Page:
The obligation to secure your opponent's data in the age of hacking
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"We have a powerful potential in our youth, and we must have the courage to change old ideas and practices so that we may direct their power toward good ends."
Mary McLeod Bethune
In June, South Africa observes “Youth Month” in homage to the youth of 1976 who fought for freedom and equality. In remembering these young activists who profoundly changed the socio-political landscape, Norton Rose Fulbright in South Africa is celebrating its young talent who are carrying the mantle for future generations. Each of them carries the responsibility of building our country in deference to those who gave their lives.
The firm actively promotes a culture of respect for each individual and values diversity at all levels. It aspires to creating an environment where everyone can realise their full potential and career ambitions. Throughout June, a selection of the firm’s “youth” will share how the events of 1976 have shaped them, and the impact they aim to make.
A selection of Norton Rose Fulbright youth in South Africa share their stories
Joe Lekone (File Clerk, Mining)
Students in Soweto revolted against the compulsory use of Afrikaans as a medium of instruction in black schools. This is one of the days in history that changed the political landscape of South Africa. “What was meant to be a peaceful march turned into a political battle against the apartheid regime.” South Africa was never the same again. Many lives were destroyed and lost, but it was for the betterment of the future generations.
As we celebrate this month, I wish we could always remember the sacrifices of the then students who fought fearlessly for this freedom we are enjoying today. Remember that “United we stand and divided we fall”. “Amandla, awethu!” meaning Power to the people.
Tiffany Agulhas (Candidate Attorney)
Youth day is important to me because it commemorates the brave and defiant students who protested against oppressive laws passed under the Apartheid regime. It reminds me of how influential the youth can be in effecting the much needed redress in the social, economic and political sphere.
Youth Day inspires me to refrain from remaining oblivious to the injustices and systemic inequalities that surround me and to constantly strive for justice and substantive equality. Furthermore, Youth Day has taught me that, as a member of todays’ youth, I have a responsibility to actively advocate for the vindication of all our human rights as enshrined in our Constitution.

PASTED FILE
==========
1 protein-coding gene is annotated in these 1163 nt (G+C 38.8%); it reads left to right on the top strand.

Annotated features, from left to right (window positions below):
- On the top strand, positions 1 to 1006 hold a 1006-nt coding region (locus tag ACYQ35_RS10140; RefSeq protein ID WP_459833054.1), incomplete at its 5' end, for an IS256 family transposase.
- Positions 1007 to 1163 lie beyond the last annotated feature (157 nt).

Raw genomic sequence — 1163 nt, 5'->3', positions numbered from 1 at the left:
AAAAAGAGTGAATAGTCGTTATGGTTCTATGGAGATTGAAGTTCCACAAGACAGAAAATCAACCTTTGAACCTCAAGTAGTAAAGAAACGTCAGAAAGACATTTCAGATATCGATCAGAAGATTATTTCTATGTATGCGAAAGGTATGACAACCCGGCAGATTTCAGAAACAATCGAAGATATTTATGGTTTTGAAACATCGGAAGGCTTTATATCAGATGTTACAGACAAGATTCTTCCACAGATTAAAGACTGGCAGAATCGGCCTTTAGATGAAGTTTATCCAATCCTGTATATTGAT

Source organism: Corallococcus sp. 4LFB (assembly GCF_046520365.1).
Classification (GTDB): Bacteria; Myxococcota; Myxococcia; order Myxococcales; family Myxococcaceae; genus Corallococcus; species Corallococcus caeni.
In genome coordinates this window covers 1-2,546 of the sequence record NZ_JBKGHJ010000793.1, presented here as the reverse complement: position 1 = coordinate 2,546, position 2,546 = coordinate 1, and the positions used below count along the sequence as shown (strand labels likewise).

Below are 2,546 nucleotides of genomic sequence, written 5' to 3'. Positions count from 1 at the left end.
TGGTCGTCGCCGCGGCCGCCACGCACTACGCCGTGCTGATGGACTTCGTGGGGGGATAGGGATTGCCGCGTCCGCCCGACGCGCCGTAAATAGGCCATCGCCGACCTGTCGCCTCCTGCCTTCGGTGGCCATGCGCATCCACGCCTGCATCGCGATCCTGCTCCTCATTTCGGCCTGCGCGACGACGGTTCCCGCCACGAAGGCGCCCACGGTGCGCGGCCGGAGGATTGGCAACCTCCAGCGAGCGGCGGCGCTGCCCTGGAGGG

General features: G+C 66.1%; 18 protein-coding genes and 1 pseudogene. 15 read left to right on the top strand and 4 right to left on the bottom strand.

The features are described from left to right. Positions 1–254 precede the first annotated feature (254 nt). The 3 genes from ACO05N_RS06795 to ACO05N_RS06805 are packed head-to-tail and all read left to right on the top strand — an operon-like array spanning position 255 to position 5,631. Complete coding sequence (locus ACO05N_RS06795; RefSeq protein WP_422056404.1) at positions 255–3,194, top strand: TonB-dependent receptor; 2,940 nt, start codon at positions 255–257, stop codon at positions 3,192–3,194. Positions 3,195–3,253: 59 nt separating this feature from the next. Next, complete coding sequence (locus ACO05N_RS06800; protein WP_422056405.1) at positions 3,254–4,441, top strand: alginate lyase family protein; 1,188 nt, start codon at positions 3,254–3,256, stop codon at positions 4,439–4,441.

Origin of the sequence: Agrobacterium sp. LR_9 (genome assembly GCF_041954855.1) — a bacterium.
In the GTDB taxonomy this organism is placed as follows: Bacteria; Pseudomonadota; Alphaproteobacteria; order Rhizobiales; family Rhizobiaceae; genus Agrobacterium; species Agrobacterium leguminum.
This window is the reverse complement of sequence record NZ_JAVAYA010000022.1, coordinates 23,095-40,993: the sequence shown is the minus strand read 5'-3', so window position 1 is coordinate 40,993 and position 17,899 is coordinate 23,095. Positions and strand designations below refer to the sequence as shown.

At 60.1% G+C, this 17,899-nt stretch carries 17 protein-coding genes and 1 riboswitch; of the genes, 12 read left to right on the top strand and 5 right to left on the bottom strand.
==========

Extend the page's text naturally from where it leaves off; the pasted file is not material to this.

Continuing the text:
Abongile Swana (Associate)
Youth Day reminds me of all the opportunities at my disposal, which the Hector Petersons of 1976 didn’t have. An opportunity to attend the best schools, the best universities and to receive quality education. Most importantly, the opportunity to become a black female who is not only an attorney, but a maritime attorney at a well renowned international law firm.
Above all, I am immensely grateful to the Youth of 1976 who fought, shed blood and died for the opportunities and freedom that we, as members of the youth of 2019, enjoy today.
“We are because of them.”
Kelsey Pailman (Candidate attorney)
June 16th is a time of reflection and a call to action. It is a time where we realise that our society is better off than what it was, but still can be better than what it is. It is a call to bravery and courage as we continue to build and transform our country. It is a means of honouring the heroes of our past, and becoming the heroes of our future.
Today, Aluta Continua ‘the struggle continues’. As a recent alumna of the University of Cape Town, I have witnessed the rise of student movements and the plight of youth across the country against the commodification of a basic right: education. My days at the law faculty also made me realise the importance of legal education in our country. While law was used as a tool of oppression in the past, it is now a means of healing societal divisions.
Boitumelo Ramokgopa (Candidate Attorney)
Freedom! Rights! Choice! Imagine being a young person but restricted to be young, have your movements restricted, little or no choices to make instead you forced almost at all instances to behave in a certain manner and have no freedom of speech to express yourself because to begin with you are taught in schools in a language meant to deliver you to slavery in serving the masters, no freedom of association to make friends and learn from others because of the spatial acts, ultimately no freedom to be youth! I listened to the stories told of young people that refused to be confined to the atrocities of the time, the warrior young men and women who braved death as a generational mission so we could live in a different South Africa.
I am free to be who I want today, be wherever I can get to, associate and make friends with anyone in the country across racial lines, attended schools of my choice (well parents influenced) and ultimately be young with freedom, rights and choices! Something the older generations paid a hefty price for us. I today choose meaningful contribution towards the betterment of the country through law which was used as a tool to oppress, deprive and in worst cases kill young people at some stage in the history of our country.
Olwethu Lolo Mhaga
“The world will little note, nor long remember what we say here, but it can never forget what they did here. It is for us the living, rather, to be dedicated here to the unfinished work which they have thus far so nobly advanced.”